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Eilidh Child aiming high in her hurdles finale

Eilidh Child cant catch Kaliese Spencer but wants to end the season on a high. Picture: Getty

Eilidh Child cant catch Kaliese Spencer but wants to end the season on a high. Picture: Getty

  • by MARK WOODS
 

EILIDH Child wants to sign off her Diamond League campaign with a flourish tonight in Brussels, even though she is out of the running for the overall top spot in the 400 metres hurdles.

With Jamaica’s Commonwealth gold medallist Kaliese Spencer having already clinched the $40,000 bonus in the points race, the European champion can still overtake Kemi Adekoya of Bahrain for second place with double points on offer in the season finale. And Child believes her results this year have shown she’ll be a force to be reckoned with when next year’s world championships come around.

“I’ve had a top-three finish at every Diamond League I’ve done in 2014 and I’d like to keep that going,” said the 27-year-old. “That was the point of doing the Diamond League, to race these girls week in, week out in high-quality races. The results have gone better than I could have expected. I’m no longer intimidated by the top hurdlers because I’m seeing them so much. It makes competing against them a lot easier.”

Lynsey Sharp can also take runners-up spot in the 800m Diamond League chase if she can pull off a repeat of her brilliant victory in Birmingham last month over series victor Eunice Sum of Kenya.

Both Sharp and Child were confirmed yesterday among 18 British athletes in Europe’s team for next weekend’s Continental Cup in Marrakesh.

Meanwhile, Mo Farah believes he can end a 29-year wait for a home winner in Sunday’s Great North Run. The double European champion lost out in a battle with Ethiopian legend Kenenisa Bekele 12 months ago and must see off Stephen Kiprotich, the reigning Olympic and world marathon champion, as well as home rival Andy Vernon, to come up trumps.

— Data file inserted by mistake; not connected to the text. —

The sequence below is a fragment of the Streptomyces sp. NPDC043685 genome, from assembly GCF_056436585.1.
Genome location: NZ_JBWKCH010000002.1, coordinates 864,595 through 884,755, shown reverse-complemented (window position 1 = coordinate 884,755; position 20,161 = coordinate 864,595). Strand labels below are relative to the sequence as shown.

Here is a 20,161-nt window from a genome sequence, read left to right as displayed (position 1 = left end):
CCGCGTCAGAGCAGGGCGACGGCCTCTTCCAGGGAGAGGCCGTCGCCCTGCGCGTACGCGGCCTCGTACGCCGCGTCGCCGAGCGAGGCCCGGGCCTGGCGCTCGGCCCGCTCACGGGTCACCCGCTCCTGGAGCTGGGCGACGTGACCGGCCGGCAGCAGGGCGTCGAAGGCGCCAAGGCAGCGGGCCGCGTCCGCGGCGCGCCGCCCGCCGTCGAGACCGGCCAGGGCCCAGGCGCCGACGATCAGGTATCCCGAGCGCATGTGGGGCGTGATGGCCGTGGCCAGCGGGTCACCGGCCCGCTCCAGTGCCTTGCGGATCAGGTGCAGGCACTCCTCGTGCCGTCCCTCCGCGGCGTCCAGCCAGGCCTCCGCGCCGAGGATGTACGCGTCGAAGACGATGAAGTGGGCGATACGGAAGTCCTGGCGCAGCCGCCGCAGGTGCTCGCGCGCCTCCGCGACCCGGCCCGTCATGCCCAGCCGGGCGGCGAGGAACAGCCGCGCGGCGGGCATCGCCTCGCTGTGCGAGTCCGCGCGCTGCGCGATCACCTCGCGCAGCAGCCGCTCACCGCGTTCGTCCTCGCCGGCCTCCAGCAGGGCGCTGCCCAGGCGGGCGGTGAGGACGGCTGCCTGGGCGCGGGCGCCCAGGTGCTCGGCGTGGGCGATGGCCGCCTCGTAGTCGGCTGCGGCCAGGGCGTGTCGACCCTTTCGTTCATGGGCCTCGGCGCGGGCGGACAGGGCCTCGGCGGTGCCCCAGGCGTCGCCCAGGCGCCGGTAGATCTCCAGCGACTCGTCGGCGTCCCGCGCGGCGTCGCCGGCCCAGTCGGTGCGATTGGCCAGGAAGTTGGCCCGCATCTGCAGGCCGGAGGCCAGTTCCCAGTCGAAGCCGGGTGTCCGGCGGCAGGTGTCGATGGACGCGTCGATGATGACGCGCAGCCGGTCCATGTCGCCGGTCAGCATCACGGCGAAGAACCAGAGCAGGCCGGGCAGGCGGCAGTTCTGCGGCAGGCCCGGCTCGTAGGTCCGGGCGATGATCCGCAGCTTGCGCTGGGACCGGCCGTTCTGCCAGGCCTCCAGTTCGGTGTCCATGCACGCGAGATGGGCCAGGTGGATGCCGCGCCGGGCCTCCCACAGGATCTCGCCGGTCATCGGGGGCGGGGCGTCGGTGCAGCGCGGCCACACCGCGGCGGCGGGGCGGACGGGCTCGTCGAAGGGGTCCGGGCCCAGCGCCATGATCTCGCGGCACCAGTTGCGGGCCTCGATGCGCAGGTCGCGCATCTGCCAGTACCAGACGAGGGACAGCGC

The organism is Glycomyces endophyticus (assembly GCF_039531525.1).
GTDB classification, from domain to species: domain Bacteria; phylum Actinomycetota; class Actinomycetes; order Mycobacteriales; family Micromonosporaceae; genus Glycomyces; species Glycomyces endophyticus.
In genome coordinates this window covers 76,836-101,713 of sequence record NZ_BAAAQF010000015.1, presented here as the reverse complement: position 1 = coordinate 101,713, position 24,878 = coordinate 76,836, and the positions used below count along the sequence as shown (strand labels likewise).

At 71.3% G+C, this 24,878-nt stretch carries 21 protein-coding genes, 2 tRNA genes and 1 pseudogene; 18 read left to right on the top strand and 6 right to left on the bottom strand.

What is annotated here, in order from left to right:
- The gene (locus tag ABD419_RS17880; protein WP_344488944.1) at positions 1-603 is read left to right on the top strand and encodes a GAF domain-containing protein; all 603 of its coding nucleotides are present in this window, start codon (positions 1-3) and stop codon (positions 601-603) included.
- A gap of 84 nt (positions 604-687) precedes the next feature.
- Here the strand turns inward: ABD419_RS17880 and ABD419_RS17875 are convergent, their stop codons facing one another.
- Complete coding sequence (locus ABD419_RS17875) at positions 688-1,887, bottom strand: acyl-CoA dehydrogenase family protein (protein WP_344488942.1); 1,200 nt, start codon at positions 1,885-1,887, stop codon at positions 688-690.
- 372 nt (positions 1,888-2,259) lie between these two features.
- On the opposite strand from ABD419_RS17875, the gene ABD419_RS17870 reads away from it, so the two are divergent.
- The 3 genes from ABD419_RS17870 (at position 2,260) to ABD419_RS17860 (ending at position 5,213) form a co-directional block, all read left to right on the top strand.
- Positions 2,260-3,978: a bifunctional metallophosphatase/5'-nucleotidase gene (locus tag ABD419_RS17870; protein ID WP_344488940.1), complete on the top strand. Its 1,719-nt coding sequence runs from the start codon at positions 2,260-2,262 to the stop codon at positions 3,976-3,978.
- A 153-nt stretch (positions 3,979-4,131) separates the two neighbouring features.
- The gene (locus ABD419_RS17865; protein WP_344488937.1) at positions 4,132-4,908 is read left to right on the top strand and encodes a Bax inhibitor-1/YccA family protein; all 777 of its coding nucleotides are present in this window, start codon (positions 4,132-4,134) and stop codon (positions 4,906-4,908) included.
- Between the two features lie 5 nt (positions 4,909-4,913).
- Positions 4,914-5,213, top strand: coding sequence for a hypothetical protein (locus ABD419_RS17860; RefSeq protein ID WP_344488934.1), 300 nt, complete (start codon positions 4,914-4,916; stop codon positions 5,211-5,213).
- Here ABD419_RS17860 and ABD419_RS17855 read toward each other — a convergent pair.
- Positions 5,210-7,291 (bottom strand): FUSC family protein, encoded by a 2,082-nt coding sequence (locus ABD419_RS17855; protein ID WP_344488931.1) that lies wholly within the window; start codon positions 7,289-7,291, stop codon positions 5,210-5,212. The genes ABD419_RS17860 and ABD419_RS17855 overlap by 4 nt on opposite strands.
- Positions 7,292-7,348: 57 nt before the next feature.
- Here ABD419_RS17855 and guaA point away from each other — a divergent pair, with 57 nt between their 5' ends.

“I like running the half marathon,” said Farah. “My first was in New York in 2011, which I won. I enjoyed making my debut in the Bupa Great North Run last year. It was a great race, between Kenenisa, Haile Gebrselassie and myself, but I just didn’t have quite enough. This time I want to win it.”

Farah has not had the best of times in 2014 – finishing a disappointing eighth on his marathon debut in London in April and missing the Commonwealth Games in Glasgow because of illness – but last month he added European 5,000m and 10,000m golds to the Olympic and World Championship doubles he achieved in 2012 and 2013. And in August in Birmingham he removed Steve Ovett’s name from the British record books by clocking an impressive 8min 07.85sec for two miles in Birmingham.

The form book suggests that, if all goes to plan, the 31-year-old Londoner will become only the third British men’s winner of the Bupa Great North Run – after Mike McLeod, who triumphed in the first two, in 1981 and 1982, and Steve Kenyon, the 1985 champion.

 

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